COLUMBIA — Think you get a lot of spam in your e-mail? It could be much worse.
Columbia city government officials and departments received 39 million e-mails in 2010, but 34.5 million, or 85 percent, were blocked or quarantined for being spam or containing viruses, according to statistics from the city's Information Technology Department.
Information Technology Director Robert Simms said he wanted to share the statistics with city officials, including the City Council, to illustrate the effectiveness of the city’s e-mail filtering system.
“It shows what we are doing is protecting the city,” Simms said. “If we turned the filter off, you’d be surprised what you’d get.”
Simms doesn’t track the nature of each spam e-mail but said he believes the city would be in greater danger of a cyber attack if the filter were not in place. Simms said the city uses a combination of software to filter e-mail, but he didn't want to name the programs for fear of tipping off would-be spammers or hackers.
After all spam and viral emails were removed, the city received slightly more than 4.2 million legitimate e-mails, and city officials or employees sent out almost 2.5 million, a difference of 1.7 million.
The Parks and Recreation and Public Works departments, as well as the City Council, received more e-mails than most other city departments, Simms said. Still, council members said they're not overwhelmed by the messages in their inboxes.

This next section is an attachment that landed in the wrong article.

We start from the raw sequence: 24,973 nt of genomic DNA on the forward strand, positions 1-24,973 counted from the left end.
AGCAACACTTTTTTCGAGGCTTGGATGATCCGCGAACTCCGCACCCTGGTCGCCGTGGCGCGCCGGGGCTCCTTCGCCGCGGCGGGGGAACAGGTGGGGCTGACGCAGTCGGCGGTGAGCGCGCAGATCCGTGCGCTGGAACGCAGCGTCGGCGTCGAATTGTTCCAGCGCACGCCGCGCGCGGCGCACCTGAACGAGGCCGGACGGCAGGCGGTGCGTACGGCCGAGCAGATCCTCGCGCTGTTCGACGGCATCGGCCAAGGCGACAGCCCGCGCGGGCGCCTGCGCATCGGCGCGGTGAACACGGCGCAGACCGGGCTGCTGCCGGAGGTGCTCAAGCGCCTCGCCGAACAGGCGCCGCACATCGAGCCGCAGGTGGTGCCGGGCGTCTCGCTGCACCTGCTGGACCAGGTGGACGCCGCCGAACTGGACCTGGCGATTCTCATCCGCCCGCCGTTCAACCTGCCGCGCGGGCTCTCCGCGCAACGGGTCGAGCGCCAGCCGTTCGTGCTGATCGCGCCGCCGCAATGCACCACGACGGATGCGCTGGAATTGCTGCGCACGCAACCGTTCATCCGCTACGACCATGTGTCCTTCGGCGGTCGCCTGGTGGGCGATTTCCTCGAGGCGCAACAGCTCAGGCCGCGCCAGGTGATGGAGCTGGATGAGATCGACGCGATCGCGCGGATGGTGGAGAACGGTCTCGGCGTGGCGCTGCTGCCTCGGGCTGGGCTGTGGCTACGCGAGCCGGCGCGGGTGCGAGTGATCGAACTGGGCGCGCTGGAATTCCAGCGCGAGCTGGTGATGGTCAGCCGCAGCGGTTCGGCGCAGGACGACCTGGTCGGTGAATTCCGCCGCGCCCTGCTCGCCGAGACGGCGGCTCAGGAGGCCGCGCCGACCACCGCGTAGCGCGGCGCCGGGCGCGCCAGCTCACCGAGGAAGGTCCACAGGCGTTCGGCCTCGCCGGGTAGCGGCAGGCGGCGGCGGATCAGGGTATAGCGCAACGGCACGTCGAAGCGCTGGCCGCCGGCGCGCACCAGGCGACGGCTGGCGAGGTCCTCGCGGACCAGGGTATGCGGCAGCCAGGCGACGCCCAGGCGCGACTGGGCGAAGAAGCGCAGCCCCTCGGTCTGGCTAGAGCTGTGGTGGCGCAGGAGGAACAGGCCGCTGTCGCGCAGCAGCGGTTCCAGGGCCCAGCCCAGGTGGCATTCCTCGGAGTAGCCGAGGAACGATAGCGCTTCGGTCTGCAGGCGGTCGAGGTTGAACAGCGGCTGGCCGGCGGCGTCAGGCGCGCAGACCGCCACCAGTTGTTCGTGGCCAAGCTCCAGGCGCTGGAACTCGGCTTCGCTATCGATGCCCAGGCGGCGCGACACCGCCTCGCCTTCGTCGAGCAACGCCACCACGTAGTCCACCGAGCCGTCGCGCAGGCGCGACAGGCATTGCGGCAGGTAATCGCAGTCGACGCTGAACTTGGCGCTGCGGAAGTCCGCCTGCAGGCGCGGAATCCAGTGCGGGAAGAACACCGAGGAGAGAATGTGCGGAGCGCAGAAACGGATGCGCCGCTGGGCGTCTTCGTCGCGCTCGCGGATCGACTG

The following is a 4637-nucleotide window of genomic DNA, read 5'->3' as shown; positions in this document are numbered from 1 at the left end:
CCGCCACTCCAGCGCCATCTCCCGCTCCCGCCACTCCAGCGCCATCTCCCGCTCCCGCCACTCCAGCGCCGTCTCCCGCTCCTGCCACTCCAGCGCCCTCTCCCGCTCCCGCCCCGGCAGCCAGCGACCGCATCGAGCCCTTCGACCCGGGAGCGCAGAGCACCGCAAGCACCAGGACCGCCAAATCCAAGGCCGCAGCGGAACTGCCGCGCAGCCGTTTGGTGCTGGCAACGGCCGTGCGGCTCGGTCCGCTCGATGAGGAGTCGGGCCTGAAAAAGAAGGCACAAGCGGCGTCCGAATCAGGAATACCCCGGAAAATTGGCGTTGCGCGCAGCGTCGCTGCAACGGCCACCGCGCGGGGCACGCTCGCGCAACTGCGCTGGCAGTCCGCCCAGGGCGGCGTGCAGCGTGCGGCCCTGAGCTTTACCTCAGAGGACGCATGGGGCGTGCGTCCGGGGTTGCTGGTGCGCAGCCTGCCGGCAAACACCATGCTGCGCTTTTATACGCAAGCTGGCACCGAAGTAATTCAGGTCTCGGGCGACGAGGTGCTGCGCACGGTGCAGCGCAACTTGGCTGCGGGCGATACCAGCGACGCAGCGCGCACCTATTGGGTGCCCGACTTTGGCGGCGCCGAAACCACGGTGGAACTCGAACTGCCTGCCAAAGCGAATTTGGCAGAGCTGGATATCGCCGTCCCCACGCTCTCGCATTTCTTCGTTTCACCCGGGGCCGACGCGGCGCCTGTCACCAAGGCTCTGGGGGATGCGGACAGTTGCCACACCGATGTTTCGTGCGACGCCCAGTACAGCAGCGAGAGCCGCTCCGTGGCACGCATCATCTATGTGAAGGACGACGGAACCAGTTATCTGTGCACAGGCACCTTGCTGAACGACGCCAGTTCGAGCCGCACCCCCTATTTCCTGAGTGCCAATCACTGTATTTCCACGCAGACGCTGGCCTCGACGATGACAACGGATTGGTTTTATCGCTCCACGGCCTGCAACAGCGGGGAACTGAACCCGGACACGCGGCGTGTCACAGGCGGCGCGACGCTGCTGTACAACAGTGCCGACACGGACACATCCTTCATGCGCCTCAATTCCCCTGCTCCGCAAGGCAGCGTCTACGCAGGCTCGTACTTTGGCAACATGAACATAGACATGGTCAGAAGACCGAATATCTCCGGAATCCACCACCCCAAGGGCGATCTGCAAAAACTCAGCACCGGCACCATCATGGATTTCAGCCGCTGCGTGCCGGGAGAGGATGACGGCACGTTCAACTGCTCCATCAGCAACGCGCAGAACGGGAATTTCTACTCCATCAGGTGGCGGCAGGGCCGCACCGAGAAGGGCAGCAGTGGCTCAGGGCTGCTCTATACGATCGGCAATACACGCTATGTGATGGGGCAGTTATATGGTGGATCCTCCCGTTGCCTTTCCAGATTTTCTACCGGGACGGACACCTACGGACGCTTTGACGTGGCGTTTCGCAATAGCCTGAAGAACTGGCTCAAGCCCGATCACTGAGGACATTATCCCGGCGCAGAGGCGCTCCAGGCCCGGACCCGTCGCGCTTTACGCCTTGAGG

Fifth Ward Councilwoman Laura Nauser said she receives 15 to 25 e-mails a day and tries to respond personally to as many as possible. The messages generally are issue-driven and constructive, she said.
Council members said the issues that generated the most e-mails in 2010 were urban chickens, Hinkson Creek and the February SWAT team raid that gained national attention when a video of the raid hit YouTube.
“By and large I don’t get a lot of complaints,” she said. “I’m sure I’ll get a few on the snow.”
Third Ward Councilman Gary Kespohl reported similar numbers and said he receives complaints and thank-yous.
Council members differ in their opinions of e-mail as a form of communication. Second Ward Councilman Jason Thornhill said he prefers e-mail for its convenience, while Nauser said she prefers texting for its versatility.
Kespohl said he prefers the real thing: human interaction.
“I like to talk to someone personally if I can,” he said. “I really like to be face to face.”